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Old 03-21-2016, 06:19 PM   #41
whighlander
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Re: MIT.nano

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From 2/21

DZH -- an opportunity to learn about how a major project of this magnitude and complexity is actually built from the folks doing the building
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Interested in construction? Curious about what’s making all that noise at the heart of our campus?

Please join Travis Wanat, senior project manager of the MIT.nano construction project, for a discussion that delves into the process and technique of constructing a state-of-the-art nanoscience and nanotechnology facility in the midst of a bustling research campus. Structured as informal discussions, these sessions are an opportunity for the MIT community to ask questions while viewing the active MIT.nano construction site through the windows of Room 4-105.

MIT.nano Tool Talks
Session 4: Tower Cranes and Steel Sequencing
Thursday, March 24, noon-1pm
Room 4-105

Space is limited.
RSVP by Tuesday, March 22 to Kelsey Magnuson kelseyh@mit.edu

Session 4: Tower Cranes and Steel
If you’ve peered out at the site you can now see the steel framework being put into place for the building. At this Tool Talk, we’ll discuss the placement, use, and operation of the two tower cranes at the site. We’ll also discuss the steel structure, including fabrication, delivery, and installation. Travis will be joined by members of Turner Construction.
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Old 05-23-2016, 02:15 PM   #42
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Re: MIT.nano

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Old 05-23-2016, 09:04 PM   #43
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Re: MIT.nano

Some more from this morning.







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Old 05-24-2016, 03:47 PM   #44
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Re: MIT.nano

[quote=BeeLine;263764]Some more from this morning.


Beeline -- Great photo update -- I believe that the structural steel phase is either over or very soon over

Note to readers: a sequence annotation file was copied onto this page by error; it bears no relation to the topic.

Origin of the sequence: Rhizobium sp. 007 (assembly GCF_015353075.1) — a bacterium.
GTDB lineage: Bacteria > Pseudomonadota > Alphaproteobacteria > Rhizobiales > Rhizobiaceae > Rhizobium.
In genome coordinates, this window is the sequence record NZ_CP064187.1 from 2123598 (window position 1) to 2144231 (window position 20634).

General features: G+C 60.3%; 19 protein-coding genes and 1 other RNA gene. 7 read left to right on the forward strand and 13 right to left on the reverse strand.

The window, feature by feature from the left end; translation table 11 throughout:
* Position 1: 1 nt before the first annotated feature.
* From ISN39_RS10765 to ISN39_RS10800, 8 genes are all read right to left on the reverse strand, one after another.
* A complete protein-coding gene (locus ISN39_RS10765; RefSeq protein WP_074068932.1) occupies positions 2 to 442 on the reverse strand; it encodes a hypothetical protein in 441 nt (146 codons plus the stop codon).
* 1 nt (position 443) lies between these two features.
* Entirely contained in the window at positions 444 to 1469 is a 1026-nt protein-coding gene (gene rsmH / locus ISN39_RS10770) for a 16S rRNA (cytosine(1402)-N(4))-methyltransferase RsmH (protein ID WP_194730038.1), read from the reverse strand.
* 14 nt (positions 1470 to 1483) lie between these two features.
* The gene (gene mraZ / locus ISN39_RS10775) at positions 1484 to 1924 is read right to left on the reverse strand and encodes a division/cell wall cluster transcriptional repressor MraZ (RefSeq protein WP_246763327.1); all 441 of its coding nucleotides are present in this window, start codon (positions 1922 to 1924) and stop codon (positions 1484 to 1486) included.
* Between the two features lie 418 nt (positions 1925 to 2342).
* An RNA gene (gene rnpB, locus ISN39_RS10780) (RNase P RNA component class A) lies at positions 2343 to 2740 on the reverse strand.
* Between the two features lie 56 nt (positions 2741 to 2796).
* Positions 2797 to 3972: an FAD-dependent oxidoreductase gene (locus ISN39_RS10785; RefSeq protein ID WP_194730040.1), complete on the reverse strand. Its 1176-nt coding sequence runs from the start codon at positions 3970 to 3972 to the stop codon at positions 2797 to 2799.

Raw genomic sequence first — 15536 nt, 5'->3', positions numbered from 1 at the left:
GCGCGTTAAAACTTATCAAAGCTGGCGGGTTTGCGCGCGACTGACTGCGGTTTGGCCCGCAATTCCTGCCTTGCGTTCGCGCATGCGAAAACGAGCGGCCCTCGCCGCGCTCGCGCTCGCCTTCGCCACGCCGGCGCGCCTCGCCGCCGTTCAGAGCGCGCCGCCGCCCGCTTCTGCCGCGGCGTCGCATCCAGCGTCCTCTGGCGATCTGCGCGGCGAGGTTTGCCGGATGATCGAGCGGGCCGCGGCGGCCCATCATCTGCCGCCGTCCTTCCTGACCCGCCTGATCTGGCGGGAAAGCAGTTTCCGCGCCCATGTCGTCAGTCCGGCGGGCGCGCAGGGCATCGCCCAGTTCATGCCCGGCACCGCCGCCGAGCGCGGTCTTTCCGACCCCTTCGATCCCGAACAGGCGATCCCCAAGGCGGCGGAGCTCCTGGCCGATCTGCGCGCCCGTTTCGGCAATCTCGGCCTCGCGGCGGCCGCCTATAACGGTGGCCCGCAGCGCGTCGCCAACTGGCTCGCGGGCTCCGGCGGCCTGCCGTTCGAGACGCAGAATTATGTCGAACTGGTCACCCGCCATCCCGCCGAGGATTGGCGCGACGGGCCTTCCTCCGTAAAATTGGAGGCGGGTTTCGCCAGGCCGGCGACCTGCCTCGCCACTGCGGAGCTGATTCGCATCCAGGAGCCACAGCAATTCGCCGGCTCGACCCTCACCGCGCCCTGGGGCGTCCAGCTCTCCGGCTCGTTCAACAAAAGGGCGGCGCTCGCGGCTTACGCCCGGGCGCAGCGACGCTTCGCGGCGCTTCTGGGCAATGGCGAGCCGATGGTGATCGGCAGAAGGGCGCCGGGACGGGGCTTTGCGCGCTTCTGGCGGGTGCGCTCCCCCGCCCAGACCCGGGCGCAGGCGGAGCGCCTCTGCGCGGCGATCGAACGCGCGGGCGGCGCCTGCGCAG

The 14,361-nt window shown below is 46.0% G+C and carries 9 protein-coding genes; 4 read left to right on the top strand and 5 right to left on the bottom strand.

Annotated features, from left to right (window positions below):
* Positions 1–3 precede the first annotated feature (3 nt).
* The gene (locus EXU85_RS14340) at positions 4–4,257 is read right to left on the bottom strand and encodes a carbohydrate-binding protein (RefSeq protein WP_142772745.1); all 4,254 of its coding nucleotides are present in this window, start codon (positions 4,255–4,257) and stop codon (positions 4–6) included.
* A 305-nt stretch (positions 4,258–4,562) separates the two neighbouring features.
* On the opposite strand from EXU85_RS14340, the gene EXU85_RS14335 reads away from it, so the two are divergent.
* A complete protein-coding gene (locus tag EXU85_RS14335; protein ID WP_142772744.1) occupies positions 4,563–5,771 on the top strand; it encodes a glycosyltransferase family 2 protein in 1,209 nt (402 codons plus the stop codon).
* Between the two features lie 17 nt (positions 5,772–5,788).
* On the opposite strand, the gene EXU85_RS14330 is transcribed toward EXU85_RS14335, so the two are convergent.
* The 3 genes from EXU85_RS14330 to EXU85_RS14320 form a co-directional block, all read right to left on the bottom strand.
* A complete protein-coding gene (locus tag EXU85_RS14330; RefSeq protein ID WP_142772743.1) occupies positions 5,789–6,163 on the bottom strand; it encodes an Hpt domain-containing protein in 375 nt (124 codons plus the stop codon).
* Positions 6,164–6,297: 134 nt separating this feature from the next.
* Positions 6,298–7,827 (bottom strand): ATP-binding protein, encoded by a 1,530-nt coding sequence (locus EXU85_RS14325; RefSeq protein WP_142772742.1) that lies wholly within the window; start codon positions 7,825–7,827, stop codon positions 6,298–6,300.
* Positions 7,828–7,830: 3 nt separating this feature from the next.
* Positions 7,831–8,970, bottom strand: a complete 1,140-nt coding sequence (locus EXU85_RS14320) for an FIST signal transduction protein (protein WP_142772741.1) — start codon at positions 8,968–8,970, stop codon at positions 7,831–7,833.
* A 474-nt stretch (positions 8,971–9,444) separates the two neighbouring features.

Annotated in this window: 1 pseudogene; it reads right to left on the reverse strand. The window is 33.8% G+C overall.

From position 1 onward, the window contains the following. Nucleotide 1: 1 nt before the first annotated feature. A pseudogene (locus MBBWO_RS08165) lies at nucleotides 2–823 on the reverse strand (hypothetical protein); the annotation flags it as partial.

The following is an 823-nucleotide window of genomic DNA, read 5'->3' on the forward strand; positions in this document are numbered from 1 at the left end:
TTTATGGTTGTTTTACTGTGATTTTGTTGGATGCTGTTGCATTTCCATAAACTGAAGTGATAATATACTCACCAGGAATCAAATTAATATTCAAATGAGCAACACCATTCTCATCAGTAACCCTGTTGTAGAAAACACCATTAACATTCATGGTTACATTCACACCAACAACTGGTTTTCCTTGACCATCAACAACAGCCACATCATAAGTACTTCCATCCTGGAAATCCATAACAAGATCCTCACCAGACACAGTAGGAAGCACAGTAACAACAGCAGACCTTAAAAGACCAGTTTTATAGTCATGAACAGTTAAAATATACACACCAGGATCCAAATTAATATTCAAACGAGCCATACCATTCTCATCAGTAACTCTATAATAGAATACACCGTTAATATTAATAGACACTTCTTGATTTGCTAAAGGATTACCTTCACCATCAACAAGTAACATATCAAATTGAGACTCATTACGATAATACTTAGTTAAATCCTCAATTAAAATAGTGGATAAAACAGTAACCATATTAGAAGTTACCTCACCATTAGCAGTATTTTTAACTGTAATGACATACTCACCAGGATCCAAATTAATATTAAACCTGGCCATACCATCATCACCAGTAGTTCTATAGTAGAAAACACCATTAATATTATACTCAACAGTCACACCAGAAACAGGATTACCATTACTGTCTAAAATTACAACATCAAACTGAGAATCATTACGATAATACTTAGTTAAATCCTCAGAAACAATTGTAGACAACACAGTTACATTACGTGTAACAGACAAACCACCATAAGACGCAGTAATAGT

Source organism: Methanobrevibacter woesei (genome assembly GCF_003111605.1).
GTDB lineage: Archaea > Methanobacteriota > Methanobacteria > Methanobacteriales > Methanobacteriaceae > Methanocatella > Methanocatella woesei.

If you go back soon -- there is a sign on Vassar that says something like MIT Nano Steel Deliveries -- that is a classic

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Old 05-25-2016, 02:21 PM   #45
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Re: MIT.nano

New addition to the MIT.NANO website a link to a MIT News Article [already somewhat archival]


http://news.mit.edu/2016/mit-nano-rising-0420

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b]MIT.nano rising[/b]
MIT's future home for cutting-edge nanoscience and nanotechnology research gets fitted with 23 tons of steel per day.
Leda Zimmerman | School of Engineering
April 20, 2016

A spectacular show has been going on outside the windows of central-campus buildings all spring. An enormous steel structure has been growing — piece by piece, and bolt by bolt — out of a giant hole in the ground formerly occupied by Building 12.

At a March 24 “tool talk” information session for the MIT community on the construction of MIT.nano, representatives from MIT Facilities and the contractors who are building the new 200,000 square foot nanoscale characterization and fabrication facility gave an overview not only of where things stand with the project, but how they got stood up.
“In our structural-steel erection progress log, we’ve been averaging around 23 tons per day,” said Peter Johnson of Turner Construction. “We’re putting up 2,101 tons total, and we’re 22 percent complete.”

On day 469 of the 1,000 days of construction for the project, about 75 percent of the first level was complete, and a quarter of the level 3 cleanroom was installed down to the floor decking. The framing for the entire structure, which will reach a final height of 90 feet above grade, is scheduled to be complete by late May.

To get there, Johnson and others have spent years organizing and refining a minutely detailed project plan that links engineering design and fabrication, and the installation process. They have had to map out construction logistics on an hour-to-hour, and foot-by-foot basis. It all must be calibrated to unfold within specific timelines and within the tight confines of MIT.nano’s central campus location. “There’s not a lot of space when it comes to material handling and the movement of workers,” Johnson noted.